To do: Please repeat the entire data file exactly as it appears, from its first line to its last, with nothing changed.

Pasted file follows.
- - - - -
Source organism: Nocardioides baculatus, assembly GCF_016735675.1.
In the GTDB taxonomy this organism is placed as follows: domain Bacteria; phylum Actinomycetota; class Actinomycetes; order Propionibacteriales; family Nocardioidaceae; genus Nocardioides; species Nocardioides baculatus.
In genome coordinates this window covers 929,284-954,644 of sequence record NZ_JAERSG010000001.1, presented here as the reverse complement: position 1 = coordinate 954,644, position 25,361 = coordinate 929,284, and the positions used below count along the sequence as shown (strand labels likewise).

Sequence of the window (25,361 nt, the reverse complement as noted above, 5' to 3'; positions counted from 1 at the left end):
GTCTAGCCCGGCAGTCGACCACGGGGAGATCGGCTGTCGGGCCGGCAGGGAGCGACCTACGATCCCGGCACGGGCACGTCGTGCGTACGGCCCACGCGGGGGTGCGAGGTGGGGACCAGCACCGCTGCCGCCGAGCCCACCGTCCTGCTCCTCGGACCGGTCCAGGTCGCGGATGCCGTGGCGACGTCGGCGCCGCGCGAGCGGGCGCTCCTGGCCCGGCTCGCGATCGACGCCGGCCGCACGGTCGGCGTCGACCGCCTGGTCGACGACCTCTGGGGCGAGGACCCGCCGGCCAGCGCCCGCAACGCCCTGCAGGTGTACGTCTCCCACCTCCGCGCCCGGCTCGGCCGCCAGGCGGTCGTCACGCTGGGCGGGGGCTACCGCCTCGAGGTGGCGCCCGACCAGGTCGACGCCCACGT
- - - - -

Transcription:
Source organism: Nocardioides baculatus, assembly GCF_016735675.1.
In the GTDB taxonomy this organism is placed as follows: domain Bacteria; phylum Actinomycetota; class Actinomycetes; order Propionibacteriales; family Nocardioidaceae; genus Nocardioides; species Nocardioides baculatus.
In genome coordinates this window covers 929,284-954,644 of sequence record NZ_JAERSG010000001.1, presented here as the reverse complement: position 1 = coordinate 954,644, position 25,361 = coordinate 929,284, and the positions used below count along the sequence as shown (strand labels likewise).

Sequence of the window (25,361 nt, the reverse complement as noted above, 5' to 3'; positions counted from 1 at the left end):
GTCTAGCCCGGCAGTCGACCACGGGGAGATCGGCTGTCGGGCCGGCAGGGAGCGACCTACGATCCCGGCACGGGCACGTCGTGCGTACGGCCCACGCGGGGGTGCGAGGTGGGGACCAGCACCGCTGCCGCCGAGCCCACCGTCCTGCTCCTCGGACCGGTCCAGGTCGCGGATGCCGTGGCGACGTCGGCGCCGCGCGAGCGGGCGCTCCTGGCCCGGCTCGCGATCGACGCCGGCCGCACGGTCGGCGTCGACCGCCTGGTCGACGACCTCTGGGGCGAGGACCCGCCGGCCAGCGCCCGCAACGCCCTGCAGGTGTACGTCTCCCACCTCCGCGCCCGGCTCGGCCGCCAGGCGGTCGTCACGCTGGGCGGGGGCTACCGCCTCGAGGTGGCGCCCGACCAGGTCGACGCCCACGT